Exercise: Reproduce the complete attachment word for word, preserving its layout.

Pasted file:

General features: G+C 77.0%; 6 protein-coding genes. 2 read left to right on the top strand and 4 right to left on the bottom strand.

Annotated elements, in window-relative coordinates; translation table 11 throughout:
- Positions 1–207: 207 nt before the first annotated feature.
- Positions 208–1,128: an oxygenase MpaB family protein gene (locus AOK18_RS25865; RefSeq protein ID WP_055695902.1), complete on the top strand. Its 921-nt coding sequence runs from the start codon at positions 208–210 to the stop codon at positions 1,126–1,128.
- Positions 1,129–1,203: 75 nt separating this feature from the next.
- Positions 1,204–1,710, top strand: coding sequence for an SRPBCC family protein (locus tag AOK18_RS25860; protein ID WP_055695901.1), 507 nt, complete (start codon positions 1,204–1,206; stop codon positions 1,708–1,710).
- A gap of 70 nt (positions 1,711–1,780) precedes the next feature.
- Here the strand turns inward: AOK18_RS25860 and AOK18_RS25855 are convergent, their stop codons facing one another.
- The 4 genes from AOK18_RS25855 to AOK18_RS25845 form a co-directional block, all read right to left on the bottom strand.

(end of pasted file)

General features: G+C 77.0%; 6 protein-coding genes. 2 read left to right on the top strand and 4 right to left on the bottom strand.

Annotated elements, in window-relative coordinates; translation table 11 throughout:
- Positions 1–207: 207 nt before the first annotated feature.
- Positions 208–1,128: an oxygenase MpaB family protein gene (locus AOK18_RS25865; RefSeq protein ID WP_055695902.1), complete on the top strand. Its 921-nt coding sequence runs from the start codon at positions 208–210 to the stop codon at positions 1,126–1,128.
- Positions 1,129–1,203: 75 nt separating this feature from the next.
- Positions 1,204–1,710, top strand: coding sequence for an SRPBCC family protein (locus tag AOK18_RS25860; protein ID WP_055695901.1), 507 nt, complete (start codon positions 1,204–1,206; stop codon positions 1,708–1,710).
- A gap of 70 nt (positions 1,711–1,780) precedes the next feature.
- Here the strand turns inward: AOK18_RS25860 and AOK18_RS25855 are convergent, their stop codons facing one another.
- The 4 genes from AOK18_RS25855 to AOK18_RS25845 form a co-directional block, all read right to left on the bottom strand.